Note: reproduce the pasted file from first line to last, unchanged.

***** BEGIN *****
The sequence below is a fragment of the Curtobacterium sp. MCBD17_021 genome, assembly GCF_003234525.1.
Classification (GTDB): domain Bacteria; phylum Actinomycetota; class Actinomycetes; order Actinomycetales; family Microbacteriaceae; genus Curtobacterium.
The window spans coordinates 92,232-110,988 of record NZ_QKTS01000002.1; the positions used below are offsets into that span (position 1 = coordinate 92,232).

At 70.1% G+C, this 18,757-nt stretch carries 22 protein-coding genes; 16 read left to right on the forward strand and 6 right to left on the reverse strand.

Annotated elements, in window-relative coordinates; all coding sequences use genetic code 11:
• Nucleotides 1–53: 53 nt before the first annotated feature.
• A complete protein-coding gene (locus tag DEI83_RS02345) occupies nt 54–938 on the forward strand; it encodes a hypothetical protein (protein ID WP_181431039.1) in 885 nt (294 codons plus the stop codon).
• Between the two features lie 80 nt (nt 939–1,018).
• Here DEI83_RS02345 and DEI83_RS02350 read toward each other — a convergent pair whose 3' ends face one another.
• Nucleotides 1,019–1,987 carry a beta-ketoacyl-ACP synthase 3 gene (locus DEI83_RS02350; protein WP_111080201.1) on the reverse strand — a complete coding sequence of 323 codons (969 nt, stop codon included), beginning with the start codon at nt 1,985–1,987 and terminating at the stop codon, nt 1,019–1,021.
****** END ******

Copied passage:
The sequence below is a fragment of the Curtobacterium sp. MCBD17_021 genome, assembly GCF_003234525.1.
Classification (GTDB): domain Bacteria; phylum Actinomycetota; class Actinomycetes; order Actinomycetales; family Microbacteriaceae; genus Curtobacterium.
The window spans coordinates 92,232-110,988 of record NZ_QKTS01000002.1; the positions used below are offsets into that span (position 1 = coordinate 92,232).

At 70.1% G+C, this 18,757-nt stretch carries 22 protein-coding genes; 16 read left to right on the forward strand and 6 right to left on the reverse strand.

Annotated elements, in window-relative coordinates; all coding sequences use genetic code 11:
• Nucleotides 1–53: 53 nt before the first annotated feature.
• A complete protein-coding gene (locus tag DEI83_RS02345) occupies nt 54–938 on the forward strand; it encodes a hypothetical protein (protein ID WP_181431039.1) in 885 nt (294 codons plus the stop codon).
• Between the two features lie 80 nt (nt 939–1,018).
• Here DEI83_RS02345 and DEI83_RS02350 read toward each other — a convergent pair whose 3' ends face one another.
• Nucleotides 1,019–1,987 carry a beta-ketoacyl-ACP synthase 3 gene (locus DEI83_RS02350; protein WP_111080201.1) on the reverse strand — a complete coding sequence of 323 codons (969 nt, stop codon included), beginning with the start codon at nt 1,985–1,987 and terminating at the stop codon, nt 1,019–1,021.